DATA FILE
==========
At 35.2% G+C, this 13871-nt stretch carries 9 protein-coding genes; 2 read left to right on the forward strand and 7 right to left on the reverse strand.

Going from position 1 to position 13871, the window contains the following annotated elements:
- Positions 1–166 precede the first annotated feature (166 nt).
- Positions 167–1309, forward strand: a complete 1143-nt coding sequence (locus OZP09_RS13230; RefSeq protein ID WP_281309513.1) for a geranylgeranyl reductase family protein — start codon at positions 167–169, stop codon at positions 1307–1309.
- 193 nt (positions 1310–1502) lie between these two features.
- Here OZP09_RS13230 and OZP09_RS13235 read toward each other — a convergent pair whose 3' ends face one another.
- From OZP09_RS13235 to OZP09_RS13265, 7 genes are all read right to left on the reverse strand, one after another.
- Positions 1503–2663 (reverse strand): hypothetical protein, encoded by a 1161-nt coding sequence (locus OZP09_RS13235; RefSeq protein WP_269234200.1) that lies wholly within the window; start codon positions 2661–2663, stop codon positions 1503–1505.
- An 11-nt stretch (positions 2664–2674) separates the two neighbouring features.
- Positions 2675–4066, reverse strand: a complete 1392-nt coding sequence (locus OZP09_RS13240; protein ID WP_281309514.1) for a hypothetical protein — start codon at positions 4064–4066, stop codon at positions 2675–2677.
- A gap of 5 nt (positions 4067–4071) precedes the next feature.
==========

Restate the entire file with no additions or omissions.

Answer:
At 35.2% G+C, this 13871-nt stretch carries 9 protein-coding genes; 2 read left to right on the forward strand and 7 right to left on the reverse strand.

Going from position 1 to position 13871, the window contains the following annotated elements:
- Positions 1–166 precede the first annotated feature (166 nt).
- Positions 167–1309, forward strand: a complete 1143-nt coding sequence (locus OZP09_RS13230; RefSeq protein ID WP_281309513.1) for a geranylgeranyl reductase family protein — start codon at positions 167–169, stop codon at positions 1307–1309.
- 193 nt (positions 1310–1502) lie between these two features.
- Here OZP09_RS13230 and OZP09_RS13235 read toward each other — a convergent pair whose 3' ends face one another.
- From OZP09_RS13235 to OZP09_RS13265, 7 genes are all read right to left on the reverse strand, one after another.
- Positions 1503–2663 (reverse strand): hypothetical protein, encoded by a 1161-nt coding sequence (locus OZP09_RS13235; RefSeq protein WP_269234200.1) that lies wholly within the window; start codon positions 2661–2663, stop codon positions 1503–1505.
- An 11-nt stretch (positions 2664–2674) separates the two neighbouring features.
- Positions 2675–4066, reverse strand: a complete 1392-nt coding sequence (locus OZP09_RS13240; protein ID WP_281309514.1) for a hypothetical protein — start codon at positions 4064–4066, stop codon at positions 2675–2677.
- A gap of 5 nt (positions 4067–4071) precedes the next feature.